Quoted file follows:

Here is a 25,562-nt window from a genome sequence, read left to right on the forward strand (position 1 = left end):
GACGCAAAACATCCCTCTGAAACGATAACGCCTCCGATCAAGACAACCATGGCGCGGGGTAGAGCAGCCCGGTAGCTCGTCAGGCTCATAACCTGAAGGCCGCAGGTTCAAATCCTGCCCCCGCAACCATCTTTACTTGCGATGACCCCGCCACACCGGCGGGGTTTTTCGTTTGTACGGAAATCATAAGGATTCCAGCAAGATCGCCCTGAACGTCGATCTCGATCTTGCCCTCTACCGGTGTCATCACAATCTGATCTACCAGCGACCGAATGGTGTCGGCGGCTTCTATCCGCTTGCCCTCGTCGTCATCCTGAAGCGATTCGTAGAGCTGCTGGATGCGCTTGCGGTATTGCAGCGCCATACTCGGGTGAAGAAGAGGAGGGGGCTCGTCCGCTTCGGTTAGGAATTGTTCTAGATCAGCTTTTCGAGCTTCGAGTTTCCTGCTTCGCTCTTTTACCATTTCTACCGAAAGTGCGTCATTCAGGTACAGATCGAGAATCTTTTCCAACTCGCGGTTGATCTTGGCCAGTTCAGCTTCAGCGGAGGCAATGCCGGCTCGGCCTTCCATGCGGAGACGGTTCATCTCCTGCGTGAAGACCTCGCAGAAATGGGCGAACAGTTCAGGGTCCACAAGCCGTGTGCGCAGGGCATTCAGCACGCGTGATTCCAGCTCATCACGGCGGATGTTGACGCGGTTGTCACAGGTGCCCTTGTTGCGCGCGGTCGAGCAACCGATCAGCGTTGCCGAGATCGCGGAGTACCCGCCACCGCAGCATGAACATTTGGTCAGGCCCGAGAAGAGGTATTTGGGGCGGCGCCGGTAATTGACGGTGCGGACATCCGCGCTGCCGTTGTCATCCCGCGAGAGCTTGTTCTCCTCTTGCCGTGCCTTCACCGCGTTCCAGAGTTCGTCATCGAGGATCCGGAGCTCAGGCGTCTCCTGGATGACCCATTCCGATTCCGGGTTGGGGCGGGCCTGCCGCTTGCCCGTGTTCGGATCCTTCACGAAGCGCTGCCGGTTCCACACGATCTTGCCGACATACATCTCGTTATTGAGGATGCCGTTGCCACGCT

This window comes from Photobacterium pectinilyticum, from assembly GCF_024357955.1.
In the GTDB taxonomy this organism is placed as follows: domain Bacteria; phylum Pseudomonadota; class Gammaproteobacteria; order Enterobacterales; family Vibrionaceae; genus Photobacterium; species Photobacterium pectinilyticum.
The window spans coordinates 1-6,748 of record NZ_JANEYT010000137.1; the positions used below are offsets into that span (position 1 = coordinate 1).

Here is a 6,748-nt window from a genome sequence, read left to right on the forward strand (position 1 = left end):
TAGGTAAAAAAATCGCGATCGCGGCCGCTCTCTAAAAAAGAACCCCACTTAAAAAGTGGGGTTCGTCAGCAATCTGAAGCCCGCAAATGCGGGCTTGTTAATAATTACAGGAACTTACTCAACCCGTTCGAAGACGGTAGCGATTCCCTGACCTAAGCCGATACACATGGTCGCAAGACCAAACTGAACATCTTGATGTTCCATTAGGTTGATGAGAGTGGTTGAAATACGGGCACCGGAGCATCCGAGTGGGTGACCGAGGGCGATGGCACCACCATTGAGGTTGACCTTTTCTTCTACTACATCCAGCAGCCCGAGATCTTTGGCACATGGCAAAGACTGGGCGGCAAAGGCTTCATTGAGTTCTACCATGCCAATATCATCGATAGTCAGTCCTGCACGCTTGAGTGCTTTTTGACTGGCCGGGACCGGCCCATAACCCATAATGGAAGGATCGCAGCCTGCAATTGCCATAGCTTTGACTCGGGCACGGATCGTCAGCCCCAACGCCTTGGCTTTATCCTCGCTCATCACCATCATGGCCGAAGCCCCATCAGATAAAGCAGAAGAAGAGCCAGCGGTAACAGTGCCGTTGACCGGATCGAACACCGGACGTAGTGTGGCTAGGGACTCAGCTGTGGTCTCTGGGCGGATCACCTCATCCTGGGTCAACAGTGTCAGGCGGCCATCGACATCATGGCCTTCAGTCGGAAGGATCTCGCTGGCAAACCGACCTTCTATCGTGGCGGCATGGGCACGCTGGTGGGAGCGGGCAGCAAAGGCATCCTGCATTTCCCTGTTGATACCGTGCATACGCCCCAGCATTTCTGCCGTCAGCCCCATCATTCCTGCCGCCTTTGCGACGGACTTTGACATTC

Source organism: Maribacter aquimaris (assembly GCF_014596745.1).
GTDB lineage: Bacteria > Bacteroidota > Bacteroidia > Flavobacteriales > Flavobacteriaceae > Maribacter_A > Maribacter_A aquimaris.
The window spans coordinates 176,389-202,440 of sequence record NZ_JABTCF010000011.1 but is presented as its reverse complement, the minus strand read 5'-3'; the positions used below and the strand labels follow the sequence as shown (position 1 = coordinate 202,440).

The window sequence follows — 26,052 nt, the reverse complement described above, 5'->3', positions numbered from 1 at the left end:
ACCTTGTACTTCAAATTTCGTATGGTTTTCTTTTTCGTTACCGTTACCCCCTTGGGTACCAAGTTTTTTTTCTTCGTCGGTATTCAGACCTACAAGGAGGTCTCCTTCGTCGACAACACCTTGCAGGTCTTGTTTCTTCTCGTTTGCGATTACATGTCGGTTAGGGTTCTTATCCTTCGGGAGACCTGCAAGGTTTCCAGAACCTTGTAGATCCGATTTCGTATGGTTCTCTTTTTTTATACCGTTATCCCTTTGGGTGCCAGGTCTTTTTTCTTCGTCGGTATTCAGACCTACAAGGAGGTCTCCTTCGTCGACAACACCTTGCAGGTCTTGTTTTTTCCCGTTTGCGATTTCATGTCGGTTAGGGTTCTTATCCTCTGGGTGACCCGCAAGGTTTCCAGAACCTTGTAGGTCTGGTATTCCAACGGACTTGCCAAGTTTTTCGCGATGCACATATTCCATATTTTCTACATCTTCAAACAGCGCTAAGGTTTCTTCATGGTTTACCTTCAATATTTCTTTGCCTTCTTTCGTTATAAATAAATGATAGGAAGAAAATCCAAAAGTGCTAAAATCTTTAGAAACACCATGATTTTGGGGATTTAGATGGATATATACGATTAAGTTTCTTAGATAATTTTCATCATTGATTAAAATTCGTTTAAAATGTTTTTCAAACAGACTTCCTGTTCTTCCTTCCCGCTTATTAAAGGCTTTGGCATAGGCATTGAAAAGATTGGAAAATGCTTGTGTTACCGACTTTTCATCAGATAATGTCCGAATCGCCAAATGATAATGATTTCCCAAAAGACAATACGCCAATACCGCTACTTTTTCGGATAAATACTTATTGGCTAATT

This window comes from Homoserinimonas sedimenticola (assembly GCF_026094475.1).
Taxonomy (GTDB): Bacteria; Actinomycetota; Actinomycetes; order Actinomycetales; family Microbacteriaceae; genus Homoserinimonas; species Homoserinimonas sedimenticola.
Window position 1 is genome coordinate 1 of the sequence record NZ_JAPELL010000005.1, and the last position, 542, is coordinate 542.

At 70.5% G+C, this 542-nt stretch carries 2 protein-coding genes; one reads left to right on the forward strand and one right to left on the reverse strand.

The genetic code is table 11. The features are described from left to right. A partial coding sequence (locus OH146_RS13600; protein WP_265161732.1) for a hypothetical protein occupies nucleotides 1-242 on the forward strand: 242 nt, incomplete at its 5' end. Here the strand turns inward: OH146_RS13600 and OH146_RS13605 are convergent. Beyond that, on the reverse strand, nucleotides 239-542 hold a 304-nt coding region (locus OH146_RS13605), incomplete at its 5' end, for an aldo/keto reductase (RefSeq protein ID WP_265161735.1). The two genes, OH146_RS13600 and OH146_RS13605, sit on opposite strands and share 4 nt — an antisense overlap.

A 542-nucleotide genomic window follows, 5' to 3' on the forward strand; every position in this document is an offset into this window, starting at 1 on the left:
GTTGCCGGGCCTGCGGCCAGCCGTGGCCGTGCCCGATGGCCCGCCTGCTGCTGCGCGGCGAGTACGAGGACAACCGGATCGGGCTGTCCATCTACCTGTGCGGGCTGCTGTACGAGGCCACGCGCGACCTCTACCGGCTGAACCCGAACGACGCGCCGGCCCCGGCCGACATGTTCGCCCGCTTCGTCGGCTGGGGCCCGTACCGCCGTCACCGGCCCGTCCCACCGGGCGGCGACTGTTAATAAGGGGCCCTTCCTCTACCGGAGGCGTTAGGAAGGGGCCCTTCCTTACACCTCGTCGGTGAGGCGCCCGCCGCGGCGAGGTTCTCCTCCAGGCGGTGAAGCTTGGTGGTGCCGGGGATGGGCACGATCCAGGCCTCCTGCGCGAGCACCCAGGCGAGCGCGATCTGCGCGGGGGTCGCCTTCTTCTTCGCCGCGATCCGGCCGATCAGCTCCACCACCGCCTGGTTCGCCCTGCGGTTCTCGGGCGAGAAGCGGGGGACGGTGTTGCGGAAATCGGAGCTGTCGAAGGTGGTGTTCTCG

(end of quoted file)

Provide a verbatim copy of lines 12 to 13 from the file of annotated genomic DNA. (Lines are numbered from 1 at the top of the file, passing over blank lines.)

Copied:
ACCTTGTACTTCAAATTTCGTATGGTTTTCTTTTTCGTTACCGTTACCCCCTTGGGTACCAAGTTTTTTTTCTTCGTCGGTATTCAGACCTACAAGGAGGTCTCCTTCGTCGACAACACCTTGCAGGTCTTGTTTCTTCTCGTTTGCGATTACATGTCGGTTAGGGTTCTTATCCTTCGGGAGACCTGCAAGGTTTCCAGAACCTTGTAGATCCGATTTCGTATGGTTCTCTTTTTTTATACCGTTATCCCTTTGGGTGCCAGGTCTTTTTTCTTCGTCGGTATTCAGACCTACAAGGAGGTCTCCTTCGTCGACAACACCTTGCAGGTCTTGTTTTTTCCCGTTTGCGATTTCATGTCGGTTAGGGTTCTTATCCTCTGGGTGACCCGCAAGGTTTCCAGAACCTTGTAGGTCTGGTATTCCAACGGACTTGCCAAGTTTTTCGCGATGCACATATTCCATATTTTCTACATCTTCAAACAGCGCTAAGGTTTCTTCATGGTTTACCTTCAATATTTCTTTGCCTTCTTTCGTTATAAATAAATGATAGGAAGAAAATCCAAAAGTGCTAAAATCTTTAGAAACACCATGATTTTGGGGATTTAGATGGATATATACGATTAAGTTTCTTAGATAATTTTCATCATTGATTAAAATTCGTTTAAAATGTTTTTCAAACAGACTTCCTGTTCTTCCTTCCCGCTTATTAAAGGCTTTGGCATAGGCATTGAAAAGATTGGAAAATGCTTGTGTTACCGACTTTTCATCAGATAATGTCCGAATCGCCAAATGATAATGATTTCCCAAAAGACAATACGCCAATACCGCTACTTTTTCGGATAAATACTTATTGGCTAATT

This window comes from Homoserinimonas sedimenticola (assembly GCF_026094475.1).